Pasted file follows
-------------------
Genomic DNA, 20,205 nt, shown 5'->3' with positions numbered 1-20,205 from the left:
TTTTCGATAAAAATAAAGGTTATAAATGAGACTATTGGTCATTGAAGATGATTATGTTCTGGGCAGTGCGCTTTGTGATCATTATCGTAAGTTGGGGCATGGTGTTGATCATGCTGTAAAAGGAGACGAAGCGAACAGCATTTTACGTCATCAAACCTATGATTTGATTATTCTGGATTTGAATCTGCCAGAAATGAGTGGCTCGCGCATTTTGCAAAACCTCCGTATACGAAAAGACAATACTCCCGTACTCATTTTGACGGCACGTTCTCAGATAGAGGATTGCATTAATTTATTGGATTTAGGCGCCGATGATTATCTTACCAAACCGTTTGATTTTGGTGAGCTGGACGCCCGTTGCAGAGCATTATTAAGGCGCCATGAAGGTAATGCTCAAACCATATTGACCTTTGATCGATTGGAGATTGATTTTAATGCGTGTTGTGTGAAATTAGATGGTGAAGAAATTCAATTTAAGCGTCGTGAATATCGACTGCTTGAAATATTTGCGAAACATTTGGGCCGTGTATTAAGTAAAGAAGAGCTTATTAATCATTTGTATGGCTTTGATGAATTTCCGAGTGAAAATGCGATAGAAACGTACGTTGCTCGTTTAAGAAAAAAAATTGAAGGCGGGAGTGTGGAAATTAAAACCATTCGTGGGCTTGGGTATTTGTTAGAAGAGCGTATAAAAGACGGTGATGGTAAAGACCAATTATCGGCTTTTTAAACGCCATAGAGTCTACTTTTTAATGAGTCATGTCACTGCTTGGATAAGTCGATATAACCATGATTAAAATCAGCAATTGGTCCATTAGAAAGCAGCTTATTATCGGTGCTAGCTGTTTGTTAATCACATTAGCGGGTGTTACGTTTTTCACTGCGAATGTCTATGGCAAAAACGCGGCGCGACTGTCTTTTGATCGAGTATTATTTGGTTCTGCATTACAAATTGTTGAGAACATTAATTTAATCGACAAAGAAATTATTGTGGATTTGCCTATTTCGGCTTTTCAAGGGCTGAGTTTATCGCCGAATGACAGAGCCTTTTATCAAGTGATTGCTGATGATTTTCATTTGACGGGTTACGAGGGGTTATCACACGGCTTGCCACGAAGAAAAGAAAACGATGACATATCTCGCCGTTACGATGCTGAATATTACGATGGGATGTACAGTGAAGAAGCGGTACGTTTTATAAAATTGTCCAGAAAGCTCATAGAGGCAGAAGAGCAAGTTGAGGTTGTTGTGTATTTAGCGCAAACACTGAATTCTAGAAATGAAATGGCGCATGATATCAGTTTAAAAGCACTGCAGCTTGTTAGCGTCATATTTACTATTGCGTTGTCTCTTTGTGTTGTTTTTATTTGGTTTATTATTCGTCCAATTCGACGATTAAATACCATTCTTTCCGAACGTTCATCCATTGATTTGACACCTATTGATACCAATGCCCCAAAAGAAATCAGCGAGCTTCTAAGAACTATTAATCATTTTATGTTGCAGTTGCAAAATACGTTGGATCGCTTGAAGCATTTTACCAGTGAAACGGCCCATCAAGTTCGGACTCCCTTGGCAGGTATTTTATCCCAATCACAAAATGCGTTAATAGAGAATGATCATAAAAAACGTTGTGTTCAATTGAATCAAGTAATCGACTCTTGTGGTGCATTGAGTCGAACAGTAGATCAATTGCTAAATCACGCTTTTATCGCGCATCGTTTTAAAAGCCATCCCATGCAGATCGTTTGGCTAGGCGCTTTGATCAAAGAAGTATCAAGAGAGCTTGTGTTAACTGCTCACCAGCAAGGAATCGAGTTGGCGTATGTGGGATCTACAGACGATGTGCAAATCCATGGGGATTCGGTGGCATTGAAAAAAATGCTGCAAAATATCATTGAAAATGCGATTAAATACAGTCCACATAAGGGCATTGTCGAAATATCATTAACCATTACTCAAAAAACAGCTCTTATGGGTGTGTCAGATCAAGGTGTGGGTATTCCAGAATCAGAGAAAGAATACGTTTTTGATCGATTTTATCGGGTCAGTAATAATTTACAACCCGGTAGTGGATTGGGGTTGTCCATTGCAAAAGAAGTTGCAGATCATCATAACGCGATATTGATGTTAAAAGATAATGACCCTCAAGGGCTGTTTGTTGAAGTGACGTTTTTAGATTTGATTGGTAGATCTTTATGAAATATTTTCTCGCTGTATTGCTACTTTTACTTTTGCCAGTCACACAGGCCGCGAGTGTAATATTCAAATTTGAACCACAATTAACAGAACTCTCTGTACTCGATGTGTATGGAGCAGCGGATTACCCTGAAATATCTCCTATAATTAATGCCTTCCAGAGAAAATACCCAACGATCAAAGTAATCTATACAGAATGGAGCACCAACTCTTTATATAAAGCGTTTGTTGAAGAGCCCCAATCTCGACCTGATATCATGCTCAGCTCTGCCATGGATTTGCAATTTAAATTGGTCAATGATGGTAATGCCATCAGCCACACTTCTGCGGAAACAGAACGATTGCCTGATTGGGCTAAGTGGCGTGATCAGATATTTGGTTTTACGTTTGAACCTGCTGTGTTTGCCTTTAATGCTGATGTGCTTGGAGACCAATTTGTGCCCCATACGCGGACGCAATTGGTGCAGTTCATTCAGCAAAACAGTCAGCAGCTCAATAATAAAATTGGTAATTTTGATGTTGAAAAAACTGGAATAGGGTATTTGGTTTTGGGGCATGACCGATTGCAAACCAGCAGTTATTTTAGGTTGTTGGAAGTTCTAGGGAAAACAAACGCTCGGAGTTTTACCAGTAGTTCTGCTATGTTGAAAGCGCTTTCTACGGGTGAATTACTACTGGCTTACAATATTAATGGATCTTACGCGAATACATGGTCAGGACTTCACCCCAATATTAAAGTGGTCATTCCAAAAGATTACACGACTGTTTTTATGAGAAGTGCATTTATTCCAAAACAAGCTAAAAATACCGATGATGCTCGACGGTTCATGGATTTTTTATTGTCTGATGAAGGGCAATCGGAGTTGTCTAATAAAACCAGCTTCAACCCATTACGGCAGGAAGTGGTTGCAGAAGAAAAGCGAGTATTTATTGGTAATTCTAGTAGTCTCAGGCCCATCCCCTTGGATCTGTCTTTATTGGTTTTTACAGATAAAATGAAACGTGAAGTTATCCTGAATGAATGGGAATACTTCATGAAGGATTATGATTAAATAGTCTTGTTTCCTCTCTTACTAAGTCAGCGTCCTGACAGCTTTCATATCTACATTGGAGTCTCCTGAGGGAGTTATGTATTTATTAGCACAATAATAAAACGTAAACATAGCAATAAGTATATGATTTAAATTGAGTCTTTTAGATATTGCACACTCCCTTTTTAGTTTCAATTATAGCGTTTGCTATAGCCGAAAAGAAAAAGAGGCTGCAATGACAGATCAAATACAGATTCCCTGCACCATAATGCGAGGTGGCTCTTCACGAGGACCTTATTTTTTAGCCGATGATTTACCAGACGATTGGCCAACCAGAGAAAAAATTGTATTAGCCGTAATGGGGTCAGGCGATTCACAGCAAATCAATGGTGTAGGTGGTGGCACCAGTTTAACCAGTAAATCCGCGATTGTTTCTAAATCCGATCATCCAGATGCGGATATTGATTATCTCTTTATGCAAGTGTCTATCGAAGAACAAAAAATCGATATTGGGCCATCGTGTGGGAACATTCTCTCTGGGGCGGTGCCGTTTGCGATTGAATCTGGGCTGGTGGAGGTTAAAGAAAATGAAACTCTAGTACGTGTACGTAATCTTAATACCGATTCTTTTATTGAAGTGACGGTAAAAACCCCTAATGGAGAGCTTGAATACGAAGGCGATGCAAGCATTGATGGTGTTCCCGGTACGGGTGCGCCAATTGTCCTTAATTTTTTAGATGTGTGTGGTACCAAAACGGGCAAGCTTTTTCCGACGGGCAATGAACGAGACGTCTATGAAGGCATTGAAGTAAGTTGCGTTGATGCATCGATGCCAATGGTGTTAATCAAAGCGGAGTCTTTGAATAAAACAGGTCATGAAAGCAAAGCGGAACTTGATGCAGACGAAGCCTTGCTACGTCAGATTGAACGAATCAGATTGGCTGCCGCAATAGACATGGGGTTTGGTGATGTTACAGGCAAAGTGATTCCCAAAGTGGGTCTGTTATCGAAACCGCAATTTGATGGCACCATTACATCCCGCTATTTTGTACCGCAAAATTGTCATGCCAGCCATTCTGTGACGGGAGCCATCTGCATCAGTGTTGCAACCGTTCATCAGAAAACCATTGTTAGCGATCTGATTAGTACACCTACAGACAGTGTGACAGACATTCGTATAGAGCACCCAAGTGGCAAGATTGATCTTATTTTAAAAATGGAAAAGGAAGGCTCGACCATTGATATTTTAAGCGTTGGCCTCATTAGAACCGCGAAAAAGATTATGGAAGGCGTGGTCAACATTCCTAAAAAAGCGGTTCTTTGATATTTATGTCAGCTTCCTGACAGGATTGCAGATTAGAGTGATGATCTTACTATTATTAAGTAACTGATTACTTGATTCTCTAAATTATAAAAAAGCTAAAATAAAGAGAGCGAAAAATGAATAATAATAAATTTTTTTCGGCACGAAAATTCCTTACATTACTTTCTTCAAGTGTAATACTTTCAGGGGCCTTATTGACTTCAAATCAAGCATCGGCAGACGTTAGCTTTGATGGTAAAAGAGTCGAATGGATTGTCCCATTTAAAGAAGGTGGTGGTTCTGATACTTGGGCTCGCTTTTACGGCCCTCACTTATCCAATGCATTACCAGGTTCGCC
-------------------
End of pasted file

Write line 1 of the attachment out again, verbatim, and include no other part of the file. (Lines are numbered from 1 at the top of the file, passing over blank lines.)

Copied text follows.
Genomic DNA, 20,205 nt, shown 5'->3' with positions numbered 1-20,205 from the left: